In this issue:
This month, we are highlighting resources for adolescent ELLs about classroom instruction and college readiness. We are also featuring a group of new children's booklists for National Adoption Month and American Indian/Alaska Native Heritage Month.
A special thanks for those of you who responded to our recent surveys — please keep your questions and comments coming!
All the best for the upcoming Thanksgiving holiday,
The Colorín Colorado Team
This month's highlights
The PALS Program is looking for field test sites!
The Phonological Awareness Literacy Screening (PALS) is an early literacy assessment designed to screen children for possible reading difficulties and to diagnosis their strengths and weaknesses in literacy development. The PALS Office at the University of Virginia is currently field testing Spanish versions of PALS assessments for Kindergarten and Grades 1-3. If you teach in a bilingual or dual-language school that might be interested in participating in this project, the PALS team would love to hear from you! Please send an e-mail to Colorín Colorado and we will forward it to the researchers.
Professor Cathy Gutierrez-Gomez from the University of New Mexico has compiled a number of helpful tips for educators on how to choose appropriate classroom books about Native Americans that highlight authentic and meaningful experiences and avoid prevalent stereotypes. She has also included a list of recommended books related to Thanksgiving.
These one-page reading tips for parents translated into Navajo offer ways that parents can help kids become successful readers. Although we've divided these tips by age (PreK-3rd grade), many of them can be used with children at various ages and stages. The tips are also available in 10 other languages.
New on Colorín Colorado
We are pleased to offer a new series of children's booklists featuring numerous titles written by/about Native Americans, from bilingual traditional stories to photo essays about contemporary Native American children and families. Get creative and look for opportunities to include these books and related classroom resources throughout the year and across the curriculum!
November is National Adoption Month, and we are celebrating with a new booklist in honor of ELLs who have been adopted from other countries. In these stories you will meet many memorable characters, including a king and queen who must find the source of their mysterious heartache; a leopard whose spots don't match the stripes of his tiger parents; and a young boy from Ethiopia who talks about the life and family he remembers. The stories, author notes, and discussion questions offer educators and families guidance in discussing adoption with children.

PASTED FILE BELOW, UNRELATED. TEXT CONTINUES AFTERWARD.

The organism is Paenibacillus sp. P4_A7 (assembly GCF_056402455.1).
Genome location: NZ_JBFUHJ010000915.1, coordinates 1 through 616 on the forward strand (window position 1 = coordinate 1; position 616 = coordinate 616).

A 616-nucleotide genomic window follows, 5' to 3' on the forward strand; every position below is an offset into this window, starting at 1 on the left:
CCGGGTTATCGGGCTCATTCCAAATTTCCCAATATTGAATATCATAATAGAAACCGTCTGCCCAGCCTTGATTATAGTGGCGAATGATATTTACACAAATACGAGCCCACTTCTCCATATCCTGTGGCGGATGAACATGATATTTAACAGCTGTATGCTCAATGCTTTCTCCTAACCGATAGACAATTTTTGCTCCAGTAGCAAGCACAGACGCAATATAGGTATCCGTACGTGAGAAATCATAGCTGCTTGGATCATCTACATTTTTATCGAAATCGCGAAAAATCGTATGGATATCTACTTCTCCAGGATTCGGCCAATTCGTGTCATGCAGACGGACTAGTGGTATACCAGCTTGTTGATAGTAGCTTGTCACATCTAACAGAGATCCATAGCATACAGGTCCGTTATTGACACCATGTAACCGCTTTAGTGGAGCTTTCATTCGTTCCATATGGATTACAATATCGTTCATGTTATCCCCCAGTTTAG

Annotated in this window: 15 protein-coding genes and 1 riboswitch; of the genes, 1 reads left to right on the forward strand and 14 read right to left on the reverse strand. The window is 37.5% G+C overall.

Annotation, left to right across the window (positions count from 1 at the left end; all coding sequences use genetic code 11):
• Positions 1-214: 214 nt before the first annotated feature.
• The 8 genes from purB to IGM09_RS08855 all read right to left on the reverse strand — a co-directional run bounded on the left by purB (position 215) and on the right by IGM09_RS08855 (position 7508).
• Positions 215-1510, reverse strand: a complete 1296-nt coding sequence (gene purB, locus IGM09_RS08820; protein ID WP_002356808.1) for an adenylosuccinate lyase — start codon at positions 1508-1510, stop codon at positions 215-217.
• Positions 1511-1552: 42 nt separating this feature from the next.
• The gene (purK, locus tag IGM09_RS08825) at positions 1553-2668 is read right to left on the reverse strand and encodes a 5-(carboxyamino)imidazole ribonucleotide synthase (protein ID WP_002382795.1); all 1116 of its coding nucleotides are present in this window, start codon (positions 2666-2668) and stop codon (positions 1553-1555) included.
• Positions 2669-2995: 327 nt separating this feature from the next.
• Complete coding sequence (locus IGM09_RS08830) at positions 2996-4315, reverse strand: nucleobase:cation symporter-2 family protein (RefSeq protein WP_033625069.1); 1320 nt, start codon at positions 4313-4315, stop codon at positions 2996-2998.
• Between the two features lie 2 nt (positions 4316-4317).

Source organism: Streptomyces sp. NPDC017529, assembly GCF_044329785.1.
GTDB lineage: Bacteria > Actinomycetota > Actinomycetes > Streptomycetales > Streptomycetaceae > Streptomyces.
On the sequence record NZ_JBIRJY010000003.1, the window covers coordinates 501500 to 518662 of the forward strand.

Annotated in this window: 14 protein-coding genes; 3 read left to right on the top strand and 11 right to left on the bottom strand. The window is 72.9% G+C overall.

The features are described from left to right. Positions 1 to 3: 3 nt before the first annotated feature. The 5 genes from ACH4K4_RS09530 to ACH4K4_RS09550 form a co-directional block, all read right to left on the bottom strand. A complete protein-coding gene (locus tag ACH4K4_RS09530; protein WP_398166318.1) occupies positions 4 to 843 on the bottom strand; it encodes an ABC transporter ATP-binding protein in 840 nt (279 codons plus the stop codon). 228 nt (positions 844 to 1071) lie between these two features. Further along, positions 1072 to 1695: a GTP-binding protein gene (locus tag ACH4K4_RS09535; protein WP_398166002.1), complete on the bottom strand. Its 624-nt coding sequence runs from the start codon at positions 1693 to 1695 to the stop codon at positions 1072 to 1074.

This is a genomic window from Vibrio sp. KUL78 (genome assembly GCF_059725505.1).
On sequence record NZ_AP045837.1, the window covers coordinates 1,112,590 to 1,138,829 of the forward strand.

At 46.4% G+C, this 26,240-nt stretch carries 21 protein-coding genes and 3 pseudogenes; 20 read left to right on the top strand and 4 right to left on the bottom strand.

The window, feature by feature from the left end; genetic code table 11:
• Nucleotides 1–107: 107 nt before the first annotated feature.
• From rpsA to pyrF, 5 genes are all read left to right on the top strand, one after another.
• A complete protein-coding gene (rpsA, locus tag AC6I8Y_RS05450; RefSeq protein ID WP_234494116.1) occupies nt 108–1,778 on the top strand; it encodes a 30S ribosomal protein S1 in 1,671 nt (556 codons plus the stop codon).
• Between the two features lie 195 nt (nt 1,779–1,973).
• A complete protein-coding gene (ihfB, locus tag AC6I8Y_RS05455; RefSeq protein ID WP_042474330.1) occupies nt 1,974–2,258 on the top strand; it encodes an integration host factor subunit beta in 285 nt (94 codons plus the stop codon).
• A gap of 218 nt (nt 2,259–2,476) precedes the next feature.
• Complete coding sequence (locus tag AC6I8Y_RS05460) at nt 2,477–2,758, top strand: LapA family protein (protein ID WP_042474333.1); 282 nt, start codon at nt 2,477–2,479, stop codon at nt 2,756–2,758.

Education Week has released a new resource publication on English Language Learners in the Classroom. The Spotlight is a collection of articles selected by Education Week editors and contains articles and commentaries on:
- Developing oral-language skills for English-learners
- Using data to inform ELL instruction
- Educating long-term English-language learners
- Strategies for math instruction
- Mixing students at varying levels of English proficiency
- Online resources for English-language learners
- Research on improving achievement for English-learners
The collection is free to Education Week subscribers and is available to non-subscribers for a small fee.
In 2008, journalist Brooke Hauser wrote an article for The New York Times about the senior prom at a school serving newcomer immigrant high school students in Brooklyn. Hauser writes, "The students captured my heart, and the following year I decided to spend a year with the new kids at the International High School at Prospect Heights." The New Kids is the magnificent result of the year she spent entrenched with teachers and students at the school, following students from their very first traumatic days of school all the way to their graduation ceremony.
We watch as Yasmin, a thoughtful young woman from Yemen, fights to become her younger siblings' guardian after losing her father and mother within the same year — and then prepares for an arranged marriage. We meet Mohamed Bah, a charismatic young man from Sierra Leone with bright plans for the future and a mysterious, troubling past. One by one, Hauser reveals the stories of students who have fled war-torn countries, who are trying to get their immigration papers, who are raising young children, who are working late into the night to support their families, who are on the verge of dropping out, and who are just trying to get a girl — any girl — to notice them, all while navigating their own identities, obligations, and the promise of an American future.